Managing Retailer Default Situations
Assuring Customer Supply
1 Mar 2011
As part of its brief to promote competition, reliable supply and efficient operation of the electricity industry, the Authority announced in December its intention to review inherited policies and projects from the Electricity Commission.
The Authority has therefore reviewed work, commenced by industry participants in 2000 and pursued more recently by the Electricity Commission, to avoid customer stranding and ensure continuity of supply in the event of retailer default. These types of rules are common in other electricity markets.
Pending completion of permanent arrangements, the Authority has prepared interim measures that can be invoked in the meantime should a requirement arise. These measures involve internal Authority guidelines for managing potential stranding situations and draft Code amendments that can be introduced under urgency if necessary.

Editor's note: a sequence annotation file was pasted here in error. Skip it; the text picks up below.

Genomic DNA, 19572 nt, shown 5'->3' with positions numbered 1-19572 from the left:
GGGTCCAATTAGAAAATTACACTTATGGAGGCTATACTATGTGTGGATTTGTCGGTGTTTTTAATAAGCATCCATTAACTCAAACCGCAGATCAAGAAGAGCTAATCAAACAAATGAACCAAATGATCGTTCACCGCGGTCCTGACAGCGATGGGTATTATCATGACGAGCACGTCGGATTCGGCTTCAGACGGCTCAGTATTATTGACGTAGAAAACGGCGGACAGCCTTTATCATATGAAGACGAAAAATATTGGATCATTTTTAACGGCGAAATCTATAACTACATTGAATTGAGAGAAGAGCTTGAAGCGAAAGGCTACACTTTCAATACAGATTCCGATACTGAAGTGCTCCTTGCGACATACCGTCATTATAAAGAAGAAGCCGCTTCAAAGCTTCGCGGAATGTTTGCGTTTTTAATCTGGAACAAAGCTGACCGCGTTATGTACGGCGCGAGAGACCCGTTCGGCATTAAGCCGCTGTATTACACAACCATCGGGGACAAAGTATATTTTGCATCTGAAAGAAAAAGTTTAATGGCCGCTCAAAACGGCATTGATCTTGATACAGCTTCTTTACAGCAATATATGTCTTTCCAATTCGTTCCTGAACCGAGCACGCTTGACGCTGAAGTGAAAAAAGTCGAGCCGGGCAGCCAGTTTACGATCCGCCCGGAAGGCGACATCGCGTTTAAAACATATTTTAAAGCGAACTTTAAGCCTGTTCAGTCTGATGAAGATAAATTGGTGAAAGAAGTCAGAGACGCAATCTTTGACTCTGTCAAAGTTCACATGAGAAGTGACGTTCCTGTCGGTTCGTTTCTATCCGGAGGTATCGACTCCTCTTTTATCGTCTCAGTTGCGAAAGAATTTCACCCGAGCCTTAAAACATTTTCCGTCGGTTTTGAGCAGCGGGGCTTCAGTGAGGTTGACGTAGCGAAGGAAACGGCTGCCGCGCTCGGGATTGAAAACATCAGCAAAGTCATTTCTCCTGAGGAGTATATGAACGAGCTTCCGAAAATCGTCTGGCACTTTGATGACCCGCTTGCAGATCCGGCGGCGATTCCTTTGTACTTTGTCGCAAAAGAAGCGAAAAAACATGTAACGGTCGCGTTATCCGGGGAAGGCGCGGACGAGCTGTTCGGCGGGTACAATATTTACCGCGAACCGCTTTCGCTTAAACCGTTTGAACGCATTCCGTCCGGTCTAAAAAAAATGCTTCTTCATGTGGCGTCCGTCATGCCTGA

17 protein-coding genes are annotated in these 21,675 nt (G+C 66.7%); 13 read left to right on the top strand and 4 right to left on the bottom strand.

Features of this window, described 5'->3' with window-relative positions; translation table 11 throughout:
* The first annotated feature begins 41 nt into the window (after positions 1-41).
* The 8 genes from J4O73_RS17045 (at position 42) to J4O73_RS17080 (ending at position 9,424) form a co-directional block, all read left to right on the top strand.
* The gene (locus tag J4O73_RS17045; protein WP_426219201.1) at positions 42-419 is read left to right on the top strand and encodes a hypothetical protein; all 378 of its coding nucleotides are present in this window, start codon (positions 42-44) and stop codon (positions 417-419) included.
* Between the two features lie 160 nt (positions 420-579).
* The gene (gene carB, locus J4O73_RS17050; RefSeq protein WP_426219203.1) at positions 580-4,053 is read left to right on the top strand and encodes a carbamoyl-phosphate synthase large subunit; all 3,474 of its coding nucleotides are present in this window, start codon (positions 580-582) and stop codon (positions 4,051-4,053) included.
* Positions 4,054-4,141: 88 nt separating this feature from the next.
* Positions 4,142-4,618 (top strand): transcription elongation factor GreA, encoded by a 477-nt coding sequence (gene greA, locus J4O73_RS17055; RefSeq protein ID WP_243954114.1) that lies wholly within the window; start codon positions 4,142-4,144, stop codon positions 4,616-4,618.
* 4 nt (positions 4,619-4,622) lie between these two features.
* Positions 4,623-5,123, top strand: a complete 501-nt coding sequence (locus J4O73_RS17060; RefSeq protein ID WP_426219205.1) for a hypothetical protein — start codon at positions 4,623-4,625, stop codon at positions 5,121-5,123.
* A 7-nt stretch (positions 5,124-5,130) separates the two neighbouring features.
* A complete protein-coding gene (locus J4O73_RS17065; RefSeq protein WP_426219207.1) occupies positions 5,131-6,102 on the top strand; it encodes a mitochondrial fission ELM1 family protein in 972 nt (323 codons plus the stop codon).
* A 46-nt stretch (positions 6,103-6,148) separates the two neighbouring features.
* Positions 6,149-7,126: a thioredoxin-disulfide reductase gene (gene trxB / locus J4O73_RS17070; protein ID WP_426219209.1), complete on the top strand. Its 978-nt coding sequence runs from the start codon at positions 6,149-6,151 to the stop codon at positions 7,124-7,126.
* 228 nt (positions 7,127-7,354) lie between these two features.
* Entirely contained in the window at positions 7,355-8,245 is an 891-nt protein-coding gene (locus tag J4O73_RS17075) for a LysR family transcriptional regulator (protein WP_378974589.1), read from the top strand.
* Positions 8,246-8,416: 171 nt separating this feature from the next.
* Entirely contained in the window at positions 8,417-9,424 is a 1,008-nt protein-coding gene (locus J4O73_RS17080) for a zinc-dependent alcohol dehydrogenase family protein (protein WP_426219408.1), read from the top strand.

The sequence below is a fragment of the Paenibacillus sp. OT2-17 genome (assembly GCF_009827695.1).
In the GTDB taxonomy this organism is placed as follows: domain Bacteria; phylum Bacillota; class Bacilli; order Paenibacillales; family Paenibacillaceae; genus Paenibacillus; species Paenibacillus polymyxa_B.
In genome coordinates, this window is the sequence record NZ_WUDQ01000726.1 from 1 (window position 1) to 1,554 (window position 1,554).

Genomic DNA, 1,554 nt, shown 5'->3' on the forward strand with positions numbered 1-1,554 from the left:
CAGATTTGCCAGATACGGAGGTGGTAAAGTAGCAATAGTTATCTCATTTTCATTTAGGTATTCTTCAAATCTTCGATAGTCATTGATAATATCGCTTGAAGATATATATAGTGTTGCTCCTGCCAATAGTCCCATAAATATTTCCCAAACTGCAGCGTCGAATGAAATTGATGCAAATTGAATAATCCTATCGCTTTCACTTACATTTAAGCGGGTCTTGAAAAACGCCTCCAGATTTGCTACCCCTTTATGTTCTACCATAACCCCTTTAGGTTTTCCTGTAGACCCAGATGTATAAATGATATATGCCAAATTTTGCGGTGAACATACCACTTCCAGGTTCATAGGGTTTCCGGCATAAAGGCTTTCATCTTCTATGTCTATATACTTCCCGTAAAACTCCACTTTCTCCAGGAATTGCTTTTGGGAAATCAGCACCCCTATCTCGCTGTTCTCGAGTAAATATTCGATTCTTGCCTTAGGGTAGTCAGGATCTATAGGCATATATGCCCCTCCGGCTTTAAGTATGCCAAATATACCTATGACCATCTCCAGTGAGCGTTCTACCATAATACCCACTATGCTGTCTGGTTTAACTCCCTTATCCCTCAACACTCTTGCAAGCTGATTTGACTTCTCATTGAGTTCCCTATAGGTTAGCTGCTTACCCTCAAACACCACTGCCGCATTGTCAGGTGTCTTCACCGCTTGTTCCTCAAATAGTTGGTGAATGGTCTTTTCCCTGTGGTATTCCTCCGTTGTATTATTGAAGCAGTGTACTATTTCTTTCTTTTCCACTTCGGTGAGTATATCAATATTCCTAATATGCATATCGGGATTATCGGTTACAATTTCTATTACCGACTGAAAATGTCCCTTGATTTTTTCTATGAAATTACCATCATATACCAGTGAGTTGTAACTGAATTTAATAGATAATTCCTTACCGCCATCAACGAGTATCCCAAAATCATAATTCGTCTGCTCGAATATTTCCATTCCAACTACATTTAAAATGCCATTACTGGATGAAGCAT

The requirement for orderly supply transition arrangements has been expressed in each electricity industry Government Policy Statement since 2000. Work was initially undertaken as an industry self-governance activity under the New Zealand Electricity Market and the Metering and Reconciliation Information Agreement. Further work, including industry consultation, was then done from 2004 by the Electricity Commission before being impacted by other higher priority projects and the 2009 Ministerial Review.
This extended development history reflects both the:
- complexity of balancing customer needs and retailer commercial interests in the design of any solution
- relatively low probability of occurrence. The instances of retailers exiting the electricity market since 1999 have all involved orderly customer transfer between retailers.